WASHINGTON — Virginia Gov. Robert McDonnell touted his $4 billion transportation spending plan Wednesday during a state of the commonwealth speech in which the Republican reaffirmed his intention to privatize state liquor stores and proposed a state employee contribution plan to reduce the retirement pension liability.
McDonnell linked the state’s transportation needs to its future economic and job growth.
He said the plan would fund 900 road, rail, and transit projects, including a new Midtown Tunnel tube in Norfolk, extension of high-occupancy vehicle lanes on Interstate 95/395, and the widening of Interstate 66 in Northern Virginia.
For the plan to succeed, lawmakers must pass legislation accelerating Virginia’s $3 billion bond-financed transportation spending appropriation. The bond package was signed into law in 2007 by then-Gov. Timothy Kaine, a Democrat, but delayed three years by lawsuits and the financial crisis.
The state was finally able to sell the first portion of bonds last May in a $492 million deal. The law capped Virginia’s transportation bond issuance at $300 million a year. Now, McDonnell believes the state has the funds to support issuing up to $600 million a year in fiscal 2011 through fiscal 2013.
The transportation bonds are supported by a dedicated stream of revenue from the tax on automobile insurance proceeds. McDonnell’s administration now believes that debt service can support the debt-acceleration plan.
McDonnell said the financing urgency is in Virginia’s interest.
The state’s economic forecaster, IHS Global Insight, expects the triple-A municipal yield will increase by 2.5% over the next five years. By accelerating the debt issuance, he said Virginia can save $7.5 million a year.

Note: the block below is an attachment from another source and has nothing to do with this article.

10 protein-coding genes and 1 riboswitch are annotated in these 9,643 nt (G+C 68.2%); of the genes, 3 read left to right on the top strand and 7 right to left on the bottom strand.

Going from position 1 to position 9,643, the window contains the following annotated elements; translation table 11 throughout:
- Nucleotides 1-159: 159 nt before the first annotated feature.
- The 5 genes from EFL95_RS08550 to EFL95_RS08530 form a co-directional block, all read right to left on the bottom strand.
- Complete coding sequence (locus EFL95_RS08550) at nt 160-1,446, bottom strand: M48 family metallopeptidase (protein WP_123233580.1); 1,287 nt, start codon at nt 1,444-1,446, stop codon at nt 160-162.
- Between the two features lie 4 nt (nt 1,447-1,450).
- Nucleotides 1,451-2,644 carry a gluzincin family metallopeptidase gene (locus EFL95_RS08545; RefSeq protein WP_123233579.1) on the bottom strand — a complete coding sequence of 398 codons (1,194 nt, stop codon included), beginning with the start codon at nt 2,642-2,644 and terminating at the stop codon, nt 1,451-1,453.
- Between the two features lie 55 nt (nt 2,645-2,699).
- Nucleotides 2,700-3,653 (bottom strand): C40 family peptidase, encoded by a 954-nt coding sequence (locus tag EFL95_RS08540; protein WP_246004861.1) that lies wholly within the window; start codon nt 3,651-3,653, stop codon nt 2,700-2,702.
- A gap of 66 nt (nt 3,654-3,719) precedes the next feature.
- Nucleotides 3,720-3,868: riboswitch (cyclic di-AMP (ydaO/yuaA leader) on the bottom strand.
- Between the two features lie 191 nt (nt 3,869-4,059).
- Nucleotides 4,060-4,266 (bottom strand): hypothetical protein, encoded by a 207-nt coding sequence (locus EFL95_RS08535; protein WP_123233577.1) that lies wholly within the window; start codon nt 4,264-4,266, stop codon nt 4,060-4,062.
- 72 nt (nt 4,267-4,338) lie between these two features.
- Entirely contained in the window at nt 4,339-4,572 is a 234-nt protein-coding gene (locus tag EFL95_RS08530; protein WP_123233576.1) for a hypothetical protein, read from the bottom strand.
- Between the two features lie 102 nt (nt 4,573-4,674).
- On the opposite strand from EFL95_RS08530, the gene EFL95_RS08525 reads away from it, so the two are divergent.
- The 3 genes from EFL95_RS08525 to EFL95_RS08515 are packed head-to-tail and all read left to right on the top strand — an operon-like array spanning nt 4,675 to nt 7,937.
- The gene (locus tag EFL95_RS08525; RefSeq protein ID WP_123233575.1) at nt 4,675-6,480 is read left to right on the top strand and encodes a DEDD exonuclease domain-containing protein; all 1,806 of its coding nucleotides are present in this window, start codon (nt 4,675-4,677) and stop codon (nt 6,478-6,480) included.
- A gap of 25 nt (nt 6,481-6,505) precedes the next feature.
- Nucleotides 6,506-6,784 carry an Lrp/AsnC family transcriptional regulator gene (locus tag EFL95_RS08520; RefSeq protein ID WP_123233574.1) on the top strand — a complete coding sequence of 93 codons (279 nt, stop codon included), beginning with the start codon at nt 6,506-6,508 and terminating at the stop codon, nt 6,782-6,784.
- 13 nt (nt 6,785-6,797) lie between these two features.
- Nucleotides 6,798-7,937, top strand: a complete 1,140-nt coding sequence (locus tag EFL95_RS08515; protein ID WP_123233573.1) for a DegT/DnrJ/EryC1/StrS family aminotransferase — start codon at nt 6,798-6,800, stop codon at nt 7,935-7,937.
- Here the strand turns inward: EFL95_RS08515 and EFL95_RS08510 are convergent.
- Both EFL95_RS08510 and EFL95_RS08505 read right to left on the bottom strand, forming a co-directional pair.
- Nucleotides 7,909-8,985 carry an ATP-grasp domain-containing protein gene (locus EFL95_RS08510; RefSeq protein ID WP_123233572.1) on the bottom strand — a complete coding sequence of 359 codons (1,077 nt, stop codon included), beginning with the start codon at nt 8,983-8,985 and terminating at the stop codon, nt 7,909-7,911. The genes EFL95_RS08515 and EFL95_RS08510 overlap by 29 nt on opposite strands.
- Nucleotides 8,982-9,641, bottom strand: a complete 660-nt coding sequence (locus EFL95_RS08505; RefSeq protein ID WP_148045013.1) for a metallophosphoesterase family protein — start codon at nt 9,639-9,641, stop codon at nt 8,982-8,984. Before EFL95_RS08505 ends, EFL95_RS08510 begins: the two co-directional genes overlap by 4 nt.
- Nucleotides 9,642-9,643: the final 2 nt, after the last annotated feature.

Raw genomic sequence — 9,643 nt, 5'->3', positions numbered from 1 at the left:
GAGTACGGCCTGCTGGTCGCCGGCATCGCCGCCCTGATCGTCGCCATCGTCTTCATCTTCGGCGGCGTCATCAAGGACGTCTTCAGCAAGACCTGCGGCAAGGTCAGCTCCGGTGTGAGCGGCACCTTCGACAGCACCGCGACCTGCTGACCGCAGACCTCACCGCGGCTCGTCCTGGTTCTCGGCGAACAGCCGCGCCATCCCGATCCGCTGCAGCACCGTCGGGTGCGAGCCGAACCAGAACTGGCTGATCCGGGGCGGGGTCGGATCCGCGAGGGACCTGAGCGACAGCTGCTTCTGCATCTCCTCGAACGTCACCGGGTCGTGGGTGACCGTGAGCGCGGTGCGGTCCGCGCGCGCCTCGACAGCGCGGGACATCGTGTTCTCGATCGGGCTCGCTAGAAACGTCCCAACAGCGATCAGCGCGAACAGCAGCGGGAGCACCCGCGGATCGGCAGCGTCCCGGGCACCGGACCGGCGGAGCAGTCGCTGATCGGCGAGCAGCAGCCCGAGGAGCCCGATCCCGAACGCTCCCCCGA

McDonnell again declared that his transportation plan will not increase Virginia’s total authorized tax-supported debt and will not breach its 5% debt-to-general fund revenues cap. He said every $100 million spent on construction generates 3,000 new jobs.
The second leg of his plan calls for $1.1 billion of grant anticipation revenue vehicle bonds.
The bonds would be supported by a formula of toll revenues and funds from the Virginia Department of Transportation that were fleshed out in an audit of the agency conducted last year.
That part of the plan relies on continued federal transportation funding. Any cut in federal funds to states could challenge the amount of Garvee bonds that can be issued.
“If Congress cuts federal funding, it could have an adverse impact on Garvee issuance,” said Jeffrey Southard, executive vice president of the Virginia Transportation Construction Alliance and a former VDOT assistant commissioner.
The third leg of the financing plan calls for creation of a transportation infrastructure bank that initially will be capitalized with $150 million in surplus revenue and $250 million from the VDOT audit.
McDonnell reaffirmed his plan to privatize the state’s liquor stores. He said the plan could generate $300 million for transportation funding.
He also addressed the state’s pension fund, which is underfunded by $17.6 billion.
The governor said the Virginia Retirement System’s funding level could dwindle to 61% by 2014 if not addressed. He proposed a plan that would require state employees to contribute 5% of their pay to the fund.